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Exercise and Games

Exercises, when designed as “games”, will increase its attractiveness and participation of elderly. From the viewpoint of physiotherapy, even simple game like “Paper, Scissors, Stone” can be a form of mobilisation exercise for the finger joints and a training of the hand grip power.

A. Design and Implementation of an Exercise Game

Point 1: Consider elderly persons’ interests and health conditions

  • Group elderly persons with similar abilities and interest together

Point 2: Set the objectives of the games clearly

  • For examples: Decide whether the objective is to increase their mobility, improve team spirit or stimulate their cognitive function, and plan the program accordingly

Point 3: Consider time factors, venue, equipment, expected attendance and manpower

  • For outdoor activities, weather, transportation as well as the equipment should be considered. For instance, whether the location can be reached by coach and whether the equipment is portable
  • Start with the easy game first and progress gradually. Avoid over-competitiveness and emphasise the enjoyment of the process

Point 4: Add in fun element, for example

  • Use some handy and simple tools such as balls, beanbags, rubber bands and colour bands
  • Help those elderly persons with visual problems by using larger font size and pictures with vivid colours. Use more pictures or photos to facilitate understanding
  • Make use of festival spirit; for example: use lantern and moon cakes for decoration or name of the game during Mid-Autumn Festival
  • Invite elderly persons and their family members to take turn to demonstrate and participate

B. Examples of “Exercise and Game”

“Exercise and Game” (1) upper limbs exercise:


  • 16 to 20 independent elderly persons


  • To plan a game that could improve mobility of upper limbs


  • Use a small ball, tennis ball or bean bag, lead by one carer; invite the elderly persons and their family members to join and assist

Exercise and Game:

  • Split the group into two queues
  • The elderly person can hold firmly onto stable handrails or furniture while passing the ball overhead to the person behind
  • The game can be continued in a reverse direction using another hand


  • This game can improve mobility of the shoulder joint, stretch the elbow and forearm as well as strengthen the hand grip power
  • This can also help to improve eye-hand coordination and team spirit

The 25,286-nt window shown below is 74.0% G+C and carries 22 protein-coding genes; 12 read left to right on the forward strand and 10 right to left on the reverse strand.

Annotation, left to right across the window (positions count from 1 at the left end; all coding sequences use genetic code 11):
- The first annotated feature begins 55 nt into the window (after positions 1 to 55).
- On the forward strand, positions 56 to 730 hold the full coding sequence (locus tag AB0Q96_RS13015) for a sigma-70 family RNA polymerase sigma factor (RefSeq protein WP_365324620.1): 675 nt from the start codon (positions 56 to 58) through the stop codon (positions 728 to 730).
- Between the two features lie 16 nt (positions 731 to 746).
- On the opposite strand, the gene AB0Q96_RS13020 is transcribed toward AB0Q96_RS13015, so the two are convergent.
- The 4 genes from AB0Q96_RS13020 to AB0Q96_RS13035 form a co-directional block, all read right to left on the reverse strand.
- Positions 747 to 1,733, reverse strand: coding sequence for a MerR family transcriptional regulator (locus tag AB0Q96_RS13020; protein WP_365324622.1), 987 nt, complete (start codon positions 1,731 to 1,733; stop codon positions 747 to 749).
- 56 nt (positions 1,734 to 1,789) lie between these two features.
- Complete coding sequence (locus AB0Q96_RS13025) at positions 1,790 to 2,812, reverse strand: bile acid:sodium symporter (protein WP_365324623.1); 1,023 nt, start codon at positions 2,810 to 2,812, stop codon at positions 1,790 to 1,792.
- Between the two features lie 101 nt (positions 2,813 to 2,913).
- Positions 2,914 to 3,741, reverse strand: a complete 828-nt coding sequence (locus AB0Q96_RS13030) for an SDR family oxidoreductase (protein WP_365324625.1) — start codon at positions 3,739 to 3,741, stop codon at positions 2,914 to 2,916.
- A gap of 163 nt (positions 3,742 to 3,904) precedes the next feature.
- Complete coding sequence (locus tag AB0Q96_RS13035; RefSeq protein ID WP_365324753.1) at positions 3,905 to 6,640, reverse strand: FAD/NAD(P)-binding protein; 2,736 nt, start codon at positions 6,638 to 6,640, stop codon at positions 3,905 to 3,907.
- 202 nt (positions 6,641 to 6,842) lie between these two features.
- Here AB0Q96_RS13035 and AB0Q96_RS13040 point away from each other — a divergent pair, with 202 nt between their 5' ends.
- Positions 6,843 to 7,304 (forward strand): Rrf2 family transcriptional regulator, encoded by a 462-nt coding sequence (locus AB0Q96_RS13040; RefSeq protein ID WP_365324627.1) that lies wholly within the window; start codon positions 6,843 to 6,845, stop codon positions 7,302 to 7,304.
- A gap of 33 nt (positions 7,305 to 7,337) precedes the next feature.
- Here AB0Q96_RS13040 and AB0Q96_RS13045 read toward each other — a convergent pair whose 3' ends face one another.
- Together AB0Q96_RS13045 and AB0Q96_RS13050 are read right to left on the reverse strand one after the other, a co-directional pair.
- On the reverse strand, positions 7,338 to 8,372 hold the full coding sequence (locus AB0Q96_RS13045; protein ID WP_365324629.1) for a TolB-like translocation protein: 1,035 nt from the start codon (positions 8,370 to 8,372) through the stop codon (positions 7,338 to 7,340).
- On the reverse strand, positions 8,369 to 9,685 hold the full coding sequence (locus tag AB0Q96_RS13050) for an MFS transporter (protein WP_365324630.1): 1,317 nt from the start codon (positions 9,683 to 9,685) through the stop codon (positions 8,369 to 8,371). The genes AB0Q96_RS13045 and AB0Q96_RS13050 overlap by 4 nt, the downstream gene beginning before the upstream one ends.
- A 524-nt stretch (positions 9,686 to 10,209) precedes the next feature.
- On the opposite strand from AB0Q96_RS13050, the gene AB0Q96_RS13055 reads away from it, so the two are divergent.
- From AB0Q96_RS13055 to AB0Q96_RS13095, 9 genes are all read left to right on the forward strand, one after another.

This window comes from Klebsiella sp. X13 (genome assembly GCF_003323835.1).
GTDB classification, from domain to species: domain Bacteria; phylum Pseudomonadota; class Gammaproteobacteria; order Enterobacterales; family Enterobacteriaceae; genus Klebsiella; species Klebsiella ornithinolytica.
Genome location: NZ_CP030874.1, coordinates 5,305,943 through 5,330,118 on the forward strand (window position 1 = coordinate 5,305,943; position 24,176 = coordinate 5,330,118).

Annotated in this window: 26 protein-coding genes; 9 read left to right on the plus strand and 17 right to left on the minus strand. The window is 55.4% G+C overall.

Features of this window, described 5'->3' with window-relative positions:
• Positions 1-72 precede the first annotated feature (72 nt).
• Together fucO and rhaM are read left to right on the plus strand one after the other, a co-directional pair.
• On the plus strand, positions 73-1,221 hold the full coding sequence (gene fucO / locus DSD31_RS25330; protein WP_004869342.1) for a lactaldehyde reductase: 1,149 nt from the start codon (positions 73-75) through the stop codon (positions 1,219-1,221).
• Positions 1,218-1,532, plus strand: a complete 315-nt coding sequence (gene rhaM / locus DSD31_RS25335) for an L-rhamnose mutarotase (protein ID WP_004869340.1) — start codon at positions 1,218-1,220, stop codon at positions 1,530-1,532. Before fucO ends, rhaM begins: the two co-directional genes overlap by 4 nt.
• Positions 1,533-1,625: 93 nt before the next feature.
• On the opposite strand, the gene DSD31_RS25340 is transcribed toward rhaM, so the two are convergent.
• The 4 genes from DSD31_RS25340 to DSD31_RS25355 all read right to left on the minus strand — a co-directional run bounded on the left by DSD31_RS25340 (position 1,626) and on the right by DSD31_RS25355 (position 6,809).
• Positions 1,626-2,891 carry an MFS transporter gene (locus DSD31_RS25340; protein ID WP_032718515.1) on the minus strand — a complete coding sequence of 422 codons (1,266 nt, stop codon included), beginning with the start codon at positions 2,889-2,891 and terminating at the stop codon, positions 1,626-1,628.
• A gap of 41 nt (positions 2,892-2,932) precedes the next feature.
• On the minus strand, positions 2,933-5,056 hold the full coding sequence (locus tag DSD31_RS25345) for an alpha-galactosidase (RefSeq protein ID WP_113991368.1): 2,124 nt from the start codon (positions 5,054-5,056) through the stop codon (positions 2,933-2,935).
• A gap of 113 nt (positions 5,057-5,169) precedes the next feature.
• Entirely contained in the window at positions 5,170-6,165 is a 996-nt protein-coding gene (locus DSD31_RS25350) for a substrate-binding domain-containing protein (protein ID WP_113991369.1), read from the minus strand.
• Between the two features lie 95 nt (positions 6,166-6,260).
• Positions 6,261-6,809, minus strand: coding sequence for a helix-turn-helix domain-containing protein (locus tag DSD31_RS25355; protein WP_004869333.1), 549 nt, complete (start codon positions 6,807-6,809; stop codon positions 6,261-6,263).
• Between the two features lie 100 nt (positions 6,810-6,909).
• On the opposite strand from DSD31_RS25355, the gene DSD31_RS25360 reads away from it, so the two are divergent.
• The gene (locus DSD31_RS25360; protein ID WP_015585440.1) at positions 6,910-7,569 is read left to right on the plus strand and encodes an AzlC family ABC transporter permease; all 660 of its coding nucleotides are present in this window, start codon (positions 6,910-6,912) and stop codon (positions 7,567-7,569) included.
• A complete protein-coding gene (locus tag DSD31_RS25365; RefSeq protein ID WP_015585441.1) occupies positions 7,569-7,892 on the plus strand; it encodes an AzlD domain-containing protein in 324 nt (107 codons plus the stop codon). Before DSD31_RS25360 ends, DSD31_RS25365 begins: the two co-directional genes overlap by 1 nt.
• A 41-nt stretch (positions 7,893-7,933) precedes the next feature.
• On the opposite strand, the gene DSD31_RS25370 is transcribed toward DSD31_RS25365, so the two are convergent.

“Exercise and Game” (2) lower limbs exercise:


  • 6 to 8 frail elderly persons who need walking aids or walk with assistance from others


  • To plan a game that could improve mobility of the lower limbs


  • Use a medium size ball and about 1 to 2 pounds in weight, led by one carer
  • Ensure the venue is spacious enough to accommodate stable armchairs arranged in a circle

Exercise and Game:

  • The elderly persons sit in a circle, the carer put the ball in the centre and ask the elderly persons to kick the ball towards each other


  • This game can improve mobility of lower limb joints, including knees movement and ankle control
  • It improves leg muscle strength and hence improves balance
  • If it is played for 10 minutes or more, it is a low intensity aerobic physical activity

C. Other Points to Note

Point 1: Recommended Intensity

  • Regarding aerobic exercise, start with lower intensity and shorter duration; slowly progress to moderate-intensity which leads to slight increase in breathing rate and still able to talk; such exercise including other aerobic physical activity is recommended to be performed for at least 150-300 minutes per week.
  • Regarding strengthening exercise, start from light-intensity and slowly progress to moderate-intensity for 2 or more times per week

Physical activity --- Any bodily movement produced by skeletal muscles that requires energy expenditure.
Exercise --- A subcategory of physical activity that is planned, structured, repetitive, and purposeful in the sense that the improvement or maintenance of one or more components of physical fitness is the objective.)

Point 2: Exercise and Game Safety

Apart from the general principles of exercise safety (Please refer to the “Exercise Safety” and “Tips about Planning Physical Activities Programme for Elderly People” under the website of Elderly Health Service of the Department of Health for more details) the following should be observed:

  • Elderly should be advised to exercise within their capacity, they should stop and seek medical advice if they feel unwell
  • Equipment should be cleansed and disinfected properly after use
  • Start with a slower pace and smaller range of movements, then increase gradually; finish by slowing the pace gradually as a cool-down
  • For elderly persons with chronic diseases such as dementia and stroke, consult healthcare professionals on their special needs